The OMATA One measures ASCENT — change in elevation. It uses a barometric pressure sensor, specifically the ST Microelectronics LPS25HB. This component falls in the category of what are referred to as MEMS — for "Microelectromechanical Systems". MEMS is a remarkable system of, effectively, ultra-small mechanical systems — actual moving mechanical parts — that translate movement into electrical signals. The same technology is used in accelerometers that measure whether your phone is upside down, spinning or has been dropped, or your car suddenly decelerates.
MEMS when used for the LPS25HB literally measures the pressure of air against a small membrane. But air pressure doesn't typically have much meaning to normal humans, unless you're a weather tracker, pilot or nautical sort.
In order to get an accurate measure of the current elevation, you need to know the baseline pressure for where you happen to be, typically the barometric pressure at a local weather station or a nearby airport. This value changes and typically needs to be manually set based on that morning value. Pilots, for example, set the barometric pressure on their altimeter after a call to the tower based on a canonical value at the time they are preparing for takeoff.
As we do not need to know absolute elevation — only change in elevation — we can ignore the "canonical" morning barometric pressure. Instead we just take a sample of the pressure at the beginning of the ride and measure its change over the course of the ride. Then we translate that pressure value into what is known as "pressure altitude". By constantly measuring this value we can create a chain of differences that become a measure of how much you're climbed on your ride — how much the measured pressure has changed as you climb and descend. (Of course, we only measure going up.)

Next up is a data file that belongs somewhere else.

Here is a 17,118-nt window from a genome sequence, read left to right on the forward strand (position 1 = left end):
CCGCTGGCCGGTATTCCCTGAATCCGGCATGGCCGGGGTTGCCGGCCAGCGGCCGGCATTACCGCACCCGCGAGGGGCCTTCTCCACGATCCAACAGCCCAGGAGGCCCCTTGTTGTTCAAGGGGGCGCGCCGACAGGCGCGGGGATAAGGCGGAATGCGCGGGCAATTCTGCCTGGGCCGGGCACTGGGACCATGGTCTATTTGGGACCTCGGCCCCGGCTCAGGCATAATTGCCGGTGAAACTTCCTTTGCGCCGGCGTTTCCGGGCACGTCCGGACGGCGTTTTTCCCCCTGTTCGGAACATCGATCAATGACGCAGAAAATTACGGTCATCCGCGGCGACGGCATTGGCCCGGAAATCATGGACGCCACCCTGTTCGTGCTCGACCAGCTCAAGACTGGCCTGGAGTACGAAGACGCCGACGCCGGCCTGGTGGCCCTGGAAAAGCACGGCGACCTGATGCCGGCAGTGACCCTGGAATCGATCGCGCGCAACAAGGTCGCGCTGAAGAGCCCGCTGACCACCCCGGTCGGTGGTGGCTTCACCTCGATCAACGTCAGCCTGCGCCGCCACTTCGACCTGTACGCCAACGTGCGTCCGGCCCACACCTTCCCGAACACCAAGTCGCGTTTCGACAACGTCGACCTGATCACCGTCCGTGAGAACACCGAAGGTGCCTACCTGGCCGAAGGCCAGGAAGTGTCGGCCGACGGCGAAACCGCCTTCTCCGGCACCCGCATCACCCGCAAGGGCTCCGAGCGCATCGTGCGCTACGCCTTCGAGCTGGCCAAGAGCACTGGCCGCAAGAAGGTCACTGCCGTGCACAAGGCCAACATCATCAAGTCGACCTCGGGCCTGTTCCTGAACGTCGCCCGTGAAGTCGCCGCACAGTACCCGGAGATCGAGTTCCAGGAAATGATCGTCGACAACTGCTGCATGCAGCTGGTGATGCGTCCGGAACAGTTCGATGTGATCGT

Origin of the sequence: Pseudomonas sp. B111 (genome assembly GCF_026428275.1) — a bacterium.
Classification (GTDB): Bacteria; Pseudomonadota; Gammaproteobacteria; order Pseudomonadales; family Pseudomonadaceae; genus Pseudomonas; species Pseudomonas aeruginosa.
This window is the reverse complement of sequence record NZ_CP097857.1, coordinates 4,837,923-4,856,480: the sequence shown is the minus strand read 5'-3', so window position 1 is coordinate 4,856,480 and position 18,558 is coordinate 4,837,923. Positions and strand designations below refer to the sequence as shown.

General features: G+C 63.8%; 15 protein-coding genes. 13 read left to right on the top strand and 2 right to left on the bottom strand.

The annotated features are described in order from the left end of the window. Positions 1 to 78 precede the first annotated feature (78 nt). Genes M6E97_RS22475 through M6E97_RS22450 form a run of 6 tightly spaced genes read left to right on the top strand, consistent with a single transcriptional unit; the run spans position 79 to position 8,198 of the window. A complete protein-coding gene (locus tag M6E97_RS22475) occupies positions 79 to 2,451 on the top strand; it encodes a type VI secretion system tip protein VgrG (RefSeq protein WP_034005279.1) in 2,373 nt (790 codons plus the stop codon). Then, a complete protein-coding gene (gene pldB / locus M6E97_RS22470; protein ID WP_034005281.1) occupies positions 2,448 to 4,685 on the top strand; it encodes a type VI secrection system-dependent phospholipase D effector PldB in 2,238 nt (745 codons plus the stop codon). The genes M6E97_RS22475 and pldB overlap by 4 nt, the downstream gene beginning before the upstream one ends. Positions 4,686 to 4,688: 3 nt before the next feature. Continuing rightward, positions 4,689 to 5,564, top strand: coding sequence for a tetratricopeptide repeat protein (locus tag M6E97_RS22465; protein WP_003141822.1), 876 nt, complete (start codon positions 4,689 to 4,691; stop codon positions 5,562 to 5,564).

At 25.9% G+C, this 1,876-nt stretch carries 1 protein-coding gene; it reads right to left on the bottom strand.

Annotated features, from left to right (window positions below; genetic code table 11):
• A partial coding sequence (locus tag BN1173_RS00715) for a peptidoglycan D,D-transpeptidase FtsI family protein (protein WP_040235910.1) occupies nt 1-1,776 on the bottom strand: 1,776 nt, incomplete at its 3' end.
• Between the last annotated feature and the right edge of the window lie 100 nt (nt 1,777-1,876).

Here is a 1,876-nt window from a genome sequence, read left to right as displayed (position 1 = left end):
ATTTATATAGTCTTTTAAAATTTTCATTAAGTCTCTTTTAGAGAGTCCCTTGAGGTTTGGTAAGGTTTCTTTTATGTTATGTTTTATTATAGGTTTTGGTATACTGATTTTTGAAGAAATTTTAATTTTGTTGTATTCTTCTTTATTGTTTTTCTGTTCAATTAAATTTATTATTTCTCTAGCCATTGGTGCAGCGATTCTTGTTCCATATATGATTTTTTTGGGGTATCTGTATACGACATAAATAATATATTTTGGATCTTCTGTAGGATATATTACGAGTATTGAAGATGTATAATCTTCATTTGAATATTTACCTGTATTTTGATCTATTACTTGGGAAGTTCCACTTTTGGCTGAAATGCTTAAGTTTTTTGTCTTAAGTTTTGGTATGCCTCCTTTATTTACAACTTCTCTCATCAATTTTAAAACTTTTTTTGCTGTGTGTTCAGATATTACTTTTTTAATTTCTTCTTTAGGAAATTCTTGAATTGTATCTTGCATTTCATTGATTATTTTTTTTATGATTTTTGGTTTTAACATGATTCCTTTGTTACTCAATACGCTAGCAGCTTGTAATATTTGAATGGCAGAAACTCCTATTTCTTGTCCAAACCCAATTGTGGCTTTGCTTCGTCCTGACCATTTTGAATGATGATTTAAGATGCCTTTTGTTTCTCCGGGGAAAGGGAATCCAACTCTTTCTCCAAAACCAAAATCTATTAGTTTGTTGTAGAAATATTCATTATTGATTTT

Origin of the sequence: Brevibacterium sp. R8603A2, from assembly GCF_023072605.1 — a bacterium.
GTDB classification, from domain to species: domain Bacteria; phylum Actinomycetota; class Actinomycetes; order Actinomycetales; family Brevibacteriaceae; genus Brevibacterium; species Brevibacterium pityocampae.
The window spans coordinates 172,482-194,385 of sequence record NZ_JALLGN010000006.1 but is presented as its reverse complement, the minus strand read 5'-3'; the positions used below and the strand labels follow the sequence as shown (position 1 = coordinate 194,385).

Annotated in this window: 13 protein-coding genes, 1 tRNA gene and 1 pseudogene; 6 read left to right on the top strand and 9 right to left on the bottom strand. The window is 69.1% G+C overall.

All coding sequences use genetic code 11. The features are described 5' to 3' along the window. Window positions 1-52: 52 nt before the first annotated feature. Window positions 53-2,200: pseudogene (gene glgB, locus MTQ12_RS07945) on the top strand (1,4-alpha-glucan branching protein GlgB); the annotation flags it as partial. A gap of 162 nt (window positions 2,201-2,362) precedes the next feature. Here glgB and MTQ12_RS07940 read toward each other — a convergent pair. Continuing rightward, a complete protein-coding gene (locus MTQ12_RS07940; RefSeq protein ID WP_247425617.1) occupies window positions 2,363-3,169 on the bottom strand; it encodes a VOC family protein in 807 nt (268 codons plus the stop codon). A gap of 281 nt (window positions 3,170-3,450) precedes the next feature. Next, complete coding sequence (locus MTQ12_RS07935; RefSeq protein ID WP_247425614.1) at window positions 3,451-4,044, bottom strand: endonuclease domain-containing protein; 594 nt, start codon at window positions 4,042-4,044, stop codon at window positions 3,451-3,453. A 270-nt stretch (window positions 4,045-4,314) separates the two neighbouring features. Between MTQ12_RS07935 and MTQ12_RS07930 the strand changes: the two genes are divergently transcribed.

Accuracy with these kinds of measurements is typically quite good. We did some simulations back in 2016 to determine how much a dramatic change in the day's pressure would affect ASCENT accuracy and it was quite small. In one simulation where we tested how far off ASCENT would be if one set off riding on the morning of a significant tropical storm — where pressure drops dramatically over the course of the weather event — we found that the change in pressure altitude would be several hundred feet. On a typical day in Venice Beach, California, for example, the pressure change from morning to evening might represent a change in pressure altitude of 10s of feet.
Email us at email@example.com if you are curious about these simulations.